Citing or documenting the sources used in your research serves two purposes: (1) it gives proper credit to the authors of the materials you used, and (2) it allows those who are reading your work to locate the sources that you have listed as references.
Representing the work of others as your own is plagiarism. See Texas Lutheran University's discussion of "Academic Honesty & Plagiarism" (Student Handbook, p. 6).
Use a standard bibliographic citation style approved by your professor.
Visit these pages for citation resources:
How will you track and organize the information you find in each source? Putting a system in place now will make your literature review much easier. Some options are index cards, electronic tools like NoodleBib or Zotero, or worksheets like the one below.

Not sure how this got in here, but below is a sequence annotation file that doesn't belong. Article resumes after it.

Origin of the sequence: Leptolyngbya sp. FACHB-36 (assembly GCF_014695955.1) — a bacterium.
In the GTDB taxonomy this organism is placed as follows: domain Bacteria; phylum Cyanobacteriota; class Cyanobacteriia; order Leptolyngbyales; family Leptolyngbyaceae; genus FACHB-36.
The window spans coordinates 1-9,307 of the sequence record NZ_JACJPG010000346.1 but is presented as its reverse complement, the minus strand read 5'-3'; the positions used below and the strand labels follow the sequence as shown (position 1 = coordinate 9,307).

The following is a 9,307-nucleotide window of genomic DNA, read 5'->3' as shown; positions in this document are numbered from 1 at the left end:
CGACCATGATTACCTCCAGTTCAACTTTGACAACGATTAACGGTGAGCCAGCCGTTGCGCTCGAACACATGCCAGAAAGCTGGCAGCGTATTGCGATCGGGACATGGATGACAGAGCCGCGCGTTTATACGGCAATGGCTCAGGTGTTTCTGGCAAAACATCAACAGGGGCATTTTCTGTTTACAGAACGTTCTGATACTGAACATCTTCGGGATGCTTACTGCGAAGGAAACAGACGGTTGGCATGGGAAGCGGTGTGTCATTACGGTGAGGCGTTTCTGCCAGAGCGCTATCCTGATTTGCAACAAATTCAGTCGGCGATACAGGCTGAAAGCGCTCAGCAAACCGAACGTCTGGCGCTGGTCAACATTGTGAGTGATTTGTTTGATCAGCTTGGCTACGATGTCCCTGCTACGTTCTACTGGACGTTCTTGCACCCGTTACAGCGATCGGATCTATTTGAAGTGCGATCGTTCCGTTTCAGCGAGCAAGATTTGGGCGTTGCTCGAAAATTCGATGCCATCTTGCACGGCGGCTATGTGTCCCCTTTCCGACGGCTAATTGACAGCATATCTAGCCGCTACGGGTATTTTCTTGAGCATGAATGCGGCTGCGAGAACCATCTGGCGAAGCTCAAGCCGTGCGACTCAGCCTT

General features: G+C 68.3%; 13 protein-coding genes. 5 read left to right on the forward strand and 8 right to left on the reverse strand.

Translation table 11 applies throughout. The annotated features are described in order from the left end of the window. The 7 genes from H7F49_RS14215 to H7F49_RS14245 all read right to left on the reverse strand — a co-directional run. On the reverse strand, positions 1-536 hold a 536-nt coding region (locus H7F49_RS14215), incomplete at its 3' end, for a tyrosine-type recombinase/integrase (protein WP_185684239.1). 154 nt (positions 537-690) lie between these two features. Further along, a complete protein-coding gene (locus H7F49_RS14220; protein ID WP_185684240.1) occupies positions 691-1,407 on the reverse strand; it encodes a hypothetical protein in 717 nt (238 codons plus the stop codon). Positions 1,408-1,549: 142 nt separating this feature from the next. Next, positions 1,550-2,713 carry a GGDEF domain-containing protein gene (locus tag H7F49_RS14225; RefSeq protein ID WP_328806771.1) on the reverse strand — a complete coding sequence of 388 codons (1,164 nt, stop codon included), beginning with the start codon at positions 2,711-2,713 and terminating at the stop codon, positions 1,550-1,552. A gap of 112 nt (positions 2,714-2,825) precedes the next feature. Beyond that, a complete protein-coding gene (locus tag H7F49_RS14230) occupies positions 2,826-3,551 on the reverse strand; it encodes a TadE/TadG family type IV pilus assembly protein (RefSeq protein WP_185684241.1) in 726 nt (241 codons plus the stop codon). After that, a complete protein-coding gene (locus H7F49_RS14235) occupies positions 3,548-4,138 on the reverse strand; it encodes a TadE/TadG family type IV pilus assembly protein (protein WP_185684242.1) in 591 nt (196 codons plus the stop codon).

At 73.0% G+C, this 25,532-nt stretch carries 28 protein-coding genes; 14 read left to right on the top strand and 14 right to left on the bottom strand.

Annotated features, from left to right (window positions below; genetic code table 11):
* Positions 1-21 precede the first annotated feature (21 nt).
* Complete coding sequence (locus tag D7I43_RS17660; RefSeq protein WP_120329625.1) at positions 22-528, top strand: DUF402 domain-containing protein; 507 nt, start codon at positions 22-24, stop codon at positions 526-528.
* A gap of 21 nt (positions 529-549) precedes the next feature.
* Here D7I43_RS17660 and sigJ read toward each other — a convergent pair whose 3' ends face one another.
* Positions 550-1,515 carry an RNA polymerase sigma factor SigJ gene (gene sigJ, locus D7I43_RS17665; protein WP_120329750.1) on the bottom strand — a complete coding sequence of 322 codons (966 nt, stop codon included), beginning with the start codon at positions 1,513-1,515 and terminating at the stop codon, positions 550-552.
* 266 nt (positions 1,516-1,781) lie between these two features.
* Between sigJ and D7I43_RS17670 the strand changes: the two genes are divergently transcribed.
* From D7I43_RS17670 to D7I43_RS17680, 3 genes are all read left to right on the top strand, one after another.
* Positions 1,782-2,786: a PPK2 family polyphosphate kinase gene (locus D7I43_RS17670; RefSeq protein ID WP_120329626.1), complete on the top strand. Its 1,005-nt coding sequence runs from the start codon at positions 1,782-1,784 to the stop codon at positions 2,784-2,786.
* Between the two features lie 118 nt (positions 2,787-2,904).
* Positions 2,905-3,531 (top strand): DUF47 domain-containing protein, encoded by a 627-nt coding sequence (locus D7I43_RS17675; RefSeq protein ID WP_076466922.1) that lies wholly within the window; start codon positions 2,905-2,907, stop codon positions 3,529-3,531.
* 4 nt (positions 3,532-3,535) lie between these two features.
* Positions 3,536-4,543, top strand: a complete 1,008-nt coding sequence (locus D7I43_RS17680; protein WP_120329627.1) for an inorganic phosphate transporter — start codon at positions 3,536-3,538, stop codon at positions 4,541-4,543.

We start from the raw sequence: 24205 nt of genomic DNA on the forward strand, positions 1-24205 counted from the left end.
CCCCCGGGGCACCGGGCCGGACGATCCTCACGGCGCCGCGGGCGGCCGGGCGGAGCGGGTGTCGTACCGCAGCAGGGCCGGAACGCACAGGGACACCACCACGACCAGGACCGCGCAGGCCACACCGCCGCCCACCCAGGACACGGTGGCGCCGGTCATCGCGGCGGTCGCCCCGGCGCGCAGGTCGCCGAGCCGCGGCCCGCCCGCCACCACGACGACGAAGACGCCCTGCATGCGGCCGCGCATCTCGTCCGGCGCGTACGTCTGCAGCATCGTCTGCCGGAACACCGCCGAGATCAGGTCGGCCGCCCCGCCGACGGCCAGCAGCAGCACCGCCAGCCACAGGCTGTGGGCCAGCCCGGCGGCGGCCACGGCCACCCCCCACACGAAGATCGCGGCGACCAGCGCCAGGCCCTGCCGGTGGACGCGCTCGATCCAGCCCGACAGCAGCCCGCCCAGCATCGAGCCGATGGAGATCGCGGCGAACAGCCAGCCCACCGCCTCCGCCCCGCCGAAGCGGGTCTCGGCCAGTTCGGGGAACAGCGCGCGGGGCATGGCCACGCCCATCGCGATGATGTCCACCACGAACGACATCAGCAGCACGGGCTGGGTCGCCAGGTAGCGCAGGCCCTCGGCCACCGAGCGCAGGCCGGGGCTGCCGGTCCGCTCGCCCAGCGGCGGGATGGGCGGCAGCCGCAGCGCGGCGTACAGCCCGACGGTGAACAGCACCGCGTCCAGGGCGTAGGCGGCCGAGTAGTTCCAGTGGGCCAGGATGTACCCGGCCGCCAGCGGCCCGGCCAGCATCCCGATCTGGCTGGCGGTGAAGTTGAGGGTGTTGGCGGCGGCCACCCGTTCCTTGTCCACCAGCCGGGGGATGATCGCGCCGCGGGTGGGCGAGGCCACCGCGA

NoodleBib is a web-based program that allows you to collect, manage, and organize bibliographic references by either typing or copying and pasting information from databases. NoodleBib allows you to create notes and bibliographies in either the MLA (Modern Language Association), APA (American Psychological Association), or Chicago styles. TLU students, faculty, and staff must create their own ID and password when first using the full version of NoodleBib.